Monday, February 15, 2021

Marboro Memories: Ushering in the Crazy, in Bensonhurst, Brooklyn

Marboro Memories: Ushering in the Crazy, in Bensonhurst, Brooklyn

 Text © Robert Barry Francos / FFanzeen, 2021
Images from the Internet

Anyone who has worked in retail or has been a service provider knows that you have stories of dealing with the public. There are lots of “Karen” videos out there on Facebook, Instagram, TikTok, etc., but even before and beyond that, dealing with both a public and oft times fellow staff members, can be a challenge, to put it mildly. Here are some stories of working as an Usher at the Marboro Theater, in southern Brooklyn. The theater, I should add, had been torn down and is now a CVS chain pharmacy.

It was a big, single screen theater at the time (it would be broken into four separate theaters after I left). My job of Usher was to mostly stand in a particular spot in the inner theater lobby by the water fountain on the left side. Because I was positioned inside, I saw films many times. I didn’t often count, but I do know that I saw American Graffiti about 160 times, and The Sting about 140. The average film though, was probably about 40 times. I did get to see a lot of what is now considered classics, such as O! Lucky Man, Jesus Christ Superstar, Billy Jack (the second crowded run after all the ads; the first showing held the record for the least amount of people in a week at the Marboro of 14 paid tickets before I started working there), and Smoky and the Bandit.

Being an Usher, as well as with many other front-line employees, as is making the news lately, are usually paid minimum wage, and know they are easily replaceable. Not only that, because we wear the “uniform,” be it the company apron, a certain color shirt, or in my case a red jacket of questionable material, a white shirt, black pants and shoes, and a clip-on bowtie, we “represent” the company and any resentments were sure to come our way. Our Usher slogan for the insanity was: “The Masses are Asses.”

* * *

My memories of being hired are a bit murky, but I do believe I was recommended at a time when they were short of ushers, by my friend David who worked there, albeit our time did not overlap for long as he left shortly thereafter. I was seventeen years old in 1972, and a mere 110 pounds of skin and bones (as I would remain for the next two decades). The problem was, I was hired by an assistant manager while the manager, Mr. T_____, was on vacation. He came back to a new employee that he had no say on hiring. When he returned, he was not happy with me being there, not to mention I would find that he really did not care for Jews. When David left shortly after, I was the only Jew on staff during his tenure until 1975.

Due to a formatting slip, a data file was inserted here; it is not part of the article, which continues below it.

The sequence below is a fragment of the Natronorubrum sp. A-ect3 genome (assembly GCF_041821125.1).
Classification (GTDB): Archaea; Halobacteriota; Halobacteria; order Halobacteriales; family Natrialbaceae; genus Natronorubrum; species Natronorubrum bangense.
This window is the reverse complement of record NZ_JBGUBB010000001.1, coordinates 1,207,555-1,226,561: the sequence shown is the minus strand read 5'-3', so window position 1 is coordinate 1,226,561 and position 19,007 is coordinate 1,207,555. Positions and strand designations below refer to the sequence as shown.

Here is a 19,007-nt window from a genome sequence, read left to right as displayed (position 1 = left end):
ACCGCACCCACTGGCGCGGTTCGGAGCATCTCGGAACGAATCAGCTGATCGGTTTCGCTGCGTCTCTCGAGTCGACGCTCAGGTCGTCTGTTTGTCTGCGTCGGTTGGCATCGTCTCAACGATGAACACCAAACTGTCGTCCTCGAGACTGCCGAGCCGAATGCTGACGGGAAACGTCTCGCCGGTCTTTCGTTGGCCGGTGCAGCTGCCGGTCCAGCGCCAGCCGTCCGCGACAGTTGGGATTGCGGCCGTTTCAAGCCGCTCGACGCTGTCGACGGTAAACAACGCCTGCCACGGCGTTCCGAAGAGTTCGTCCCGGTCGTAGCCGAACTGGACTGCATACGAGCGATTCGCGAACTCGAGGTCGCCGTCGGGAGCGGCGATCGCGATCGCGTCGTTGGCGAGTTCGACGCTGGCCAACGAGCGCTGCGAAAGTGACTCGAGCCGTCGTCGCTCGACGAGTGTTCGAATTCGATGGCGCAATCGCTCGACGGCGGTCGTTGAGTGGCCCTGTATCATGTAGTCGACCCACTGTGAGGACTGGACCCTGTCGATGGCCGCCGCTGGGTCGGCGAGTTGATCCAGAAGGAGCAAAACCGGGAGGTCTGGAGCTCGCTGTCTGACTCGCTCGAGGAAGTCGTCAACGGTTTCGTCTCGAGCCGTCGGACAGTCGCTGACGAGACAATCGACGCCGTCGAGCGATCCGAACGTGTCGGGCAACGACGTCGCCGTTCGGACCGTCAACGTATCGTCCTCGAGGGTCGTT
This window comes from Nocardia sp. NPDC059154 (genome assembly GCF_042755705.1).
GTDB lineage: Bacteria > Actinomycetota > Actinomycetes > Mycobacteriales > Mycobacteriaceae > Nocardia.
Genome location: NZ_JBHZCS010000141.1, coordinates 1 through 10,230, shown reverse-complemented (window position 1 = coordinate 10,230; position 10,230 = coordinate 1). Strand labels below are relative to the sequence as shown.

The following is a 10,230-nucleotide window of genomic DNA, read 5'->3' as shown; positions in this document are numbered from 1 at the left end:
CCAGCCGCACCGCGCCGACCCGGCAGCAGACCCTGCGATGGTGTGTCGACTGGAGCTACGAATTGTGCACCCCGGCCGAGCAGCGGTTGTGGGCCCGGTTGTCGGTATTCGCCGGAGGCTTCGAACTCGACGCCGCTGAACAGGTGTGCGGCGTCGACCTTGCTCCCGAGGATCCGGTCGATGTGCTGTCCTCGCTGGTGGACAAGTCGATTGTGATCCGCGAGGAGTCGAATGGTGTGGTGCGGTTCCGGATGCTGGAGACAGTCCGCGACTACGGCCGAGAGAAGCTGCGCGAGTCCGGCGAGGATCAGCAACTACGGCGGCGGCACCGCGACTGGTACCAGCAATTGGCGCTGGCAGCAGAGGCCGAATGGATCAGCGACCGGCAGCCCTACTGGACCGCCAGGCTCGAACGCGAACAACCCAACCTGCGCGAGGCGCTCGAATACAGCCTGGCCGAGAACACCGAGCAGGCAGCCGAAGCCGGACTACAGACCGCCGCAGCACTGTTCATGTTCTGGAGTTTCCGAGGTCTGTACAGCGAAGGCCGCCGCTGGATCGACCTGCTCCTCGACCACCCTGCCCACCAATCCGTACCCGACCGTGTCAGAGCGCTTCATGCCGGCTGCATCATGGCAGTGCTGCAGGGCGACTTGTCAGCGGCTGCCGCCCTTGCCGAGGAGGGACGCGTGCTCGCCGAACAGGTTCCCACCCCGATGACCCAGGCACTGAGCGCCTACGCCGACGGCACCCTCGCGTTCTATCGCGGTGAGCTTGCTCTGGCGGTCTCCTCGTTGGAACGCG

When I met Mr. T_____, I introduced myself as Robert. Instantly, he started calling me Bobby. He didn’t ask, he just did. Soon, all of the staff were calling me that. I didn’t complain because, as I said, I was easily replaceable, even though it seemed like I was the only one who swept up the popcorn from the lobby floor. So Bobby I was, and then for some reason a couple of months later, to my face, he started calling me Stanley. I was confused: on my paycheck, it said Robert; in front of the other Ushers, he would call me Bobby; but when it was just the two of us, he called me Stanley. I think there was someone in his life named Stanley he didn’t like, possibly another Jew back in his home state of Minnesota, that he associated with me. He was not a good person, and after some embarrassment that I don’t remember exactly what, I put some sugar in his gas tank on my way out before heading home for the night.

* * *

Bensonhurst was largely Italian back then, especially the neighboring area around the theater, so it was natural to pick of a smattering of the language. I probably know about 10 phrases and a bunch of words. One evening I was walking through the lobby, sweeping as usual, when a gent who was probably in his 60s came over to me and said something in Italian. I smiled at him and said, “Non capisce Italiano.” Next thing I know, he is screaming at me, in Italian. I’m baffled, so I repeat, “Signore, non capisce Italiano.” He became even redder in the face, getting angrier. My look of confusion was lost on him.